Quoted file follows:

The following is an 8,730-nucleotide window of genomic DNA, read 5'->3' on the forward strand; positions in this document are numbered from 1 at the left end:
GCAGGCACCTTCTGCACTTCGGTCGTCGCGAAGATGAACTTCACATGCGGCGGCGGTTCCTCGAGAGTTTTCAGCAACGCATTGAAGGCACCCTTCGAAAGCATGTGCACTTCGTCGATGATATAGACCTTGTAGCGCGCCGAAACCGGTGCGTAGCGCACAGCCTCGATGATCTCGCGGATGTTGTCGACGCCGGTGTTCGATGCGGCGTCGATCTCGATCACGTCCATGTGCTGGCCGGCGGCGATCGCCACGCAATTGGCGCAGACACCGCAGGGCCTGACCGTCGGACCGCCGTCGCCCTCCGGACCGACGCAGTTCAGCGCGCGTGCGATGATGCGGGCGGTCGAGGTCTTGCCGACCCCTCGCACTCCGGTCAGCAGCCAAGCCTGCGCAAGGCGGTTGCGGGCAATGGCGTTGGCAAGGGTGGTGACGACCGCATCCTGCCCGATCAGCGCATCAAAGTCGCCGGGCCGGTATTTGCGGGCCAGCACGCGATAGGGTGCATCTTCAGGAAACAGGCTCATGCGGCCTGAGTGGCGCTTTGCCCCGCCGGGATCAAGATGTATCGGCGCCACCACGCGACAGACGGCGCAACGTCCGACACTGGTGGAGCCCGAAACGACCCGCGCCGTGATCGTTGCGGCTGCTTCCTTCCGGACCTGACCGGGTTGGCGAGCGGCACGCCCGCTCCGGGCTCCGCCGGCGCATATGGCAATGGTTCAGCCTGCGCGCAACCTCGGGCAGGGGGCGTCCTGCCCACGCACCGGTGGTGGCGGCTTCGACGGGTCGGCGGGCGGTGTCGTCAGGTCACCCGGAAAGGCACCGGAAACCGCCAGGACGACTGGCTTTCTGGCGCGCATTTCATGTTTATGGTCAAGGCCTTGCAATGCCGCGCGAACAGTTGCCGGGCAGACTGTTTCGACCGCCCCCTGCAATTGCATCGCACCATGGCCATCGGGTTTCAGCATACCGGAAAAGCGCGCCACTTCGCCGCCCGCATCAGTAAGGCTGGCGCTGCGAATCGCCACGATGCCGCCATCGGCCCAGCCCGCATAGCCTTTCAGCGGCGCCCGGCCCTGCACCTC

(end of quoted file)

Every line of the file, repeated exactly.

The following is an 8,730-nucleotide window of genomic DNA, read 5'->3' on the forward strand; positions in this document are numbered from 1 at the left end:
GCAGGCACCTTCTGCACTTCGGTCGTCGCGAAGATGAACTTCACATGCGGCGGCGGTTCCTCGAGAGTTTTCAGCAACGCATTGAAGGCACCCTTCGAAAGCATGTGCACTTCGTCGATGATATAGACCTTGTAGCGCGCCGAAACCGGTGCGTAGCGCACAGCCTCGATGATCTCGCGGATGTTGTCGACGCCGGTGTTCGATGCGGCGTCGATCTCGATCACGTCCATGTGCTGGCCGGCGGCGATCGCCACGCAATTGGCGCAGACACCGCAGGGCCTGACCGTCGGACCGCCGTCGCCCTCCGGACCGACGCAGTTCAGCGCGCGTGCGATGATGCGGGCGGTCGAGGTCTTGCCGACCCCTCGCACTCCGGTCAGCAGCCAAGCCTGCGCAAGGCGGTTGCGGGCAATGGCGTTGGCAAGGGTGGTGACGACCGCATCCTGCCCGATCAGCGCATCAAAGTCGCCGGGCCGGTATTTGCGGGCCAGCACGCGATAGGGTGCATCTTCAGGAAACAGGCTCATGCGGCCTGAGTGGCGCTTTGCCCCGCCGGGATCAAGATGTATCGGCGCCACCACGCGACAGACGGCGCAACGTCCGACACTGGTGGAGCCCGAAACGACCCGCGCCGTGATCGTTGCGGCTGCTTCCTTCCGGACCTGACCGGGTTGGCGAGCGGCACGCCCGCTCCGGGCTCCGCCGGCGCATATGGCAATGGTTCAGCCTGCGCGCAACCTCGGGCAGGGGGCGTCCTGCCCACGCACCGGTGGTGGCGGCTTCGACGGGTCGGCGGGCGGTGTCGTCAGGTCACCCGGAAAGGCACCGGAAACCGCCAGGACGACTGGCTTTCTGGCGCGCATTTCATGTTTATGGTCAAGGCCTTGCAATGCCGCGCGAACAGTTGCCGGGCAGACTGTTTCGACCGCCCCCTGCAATTGCATCGCACCATGGCCATCGGGTTTCAGCATACCGGAAAAGCGCGCCACTTCGCCGCCCGCATCAGTAAGGCTGGCGCTGCGAATCGCCACGATGCCGCCATCGGCCCAGCCCGCATAGCCTTTCAGCGGCGCCCGGCCCTGCACCTC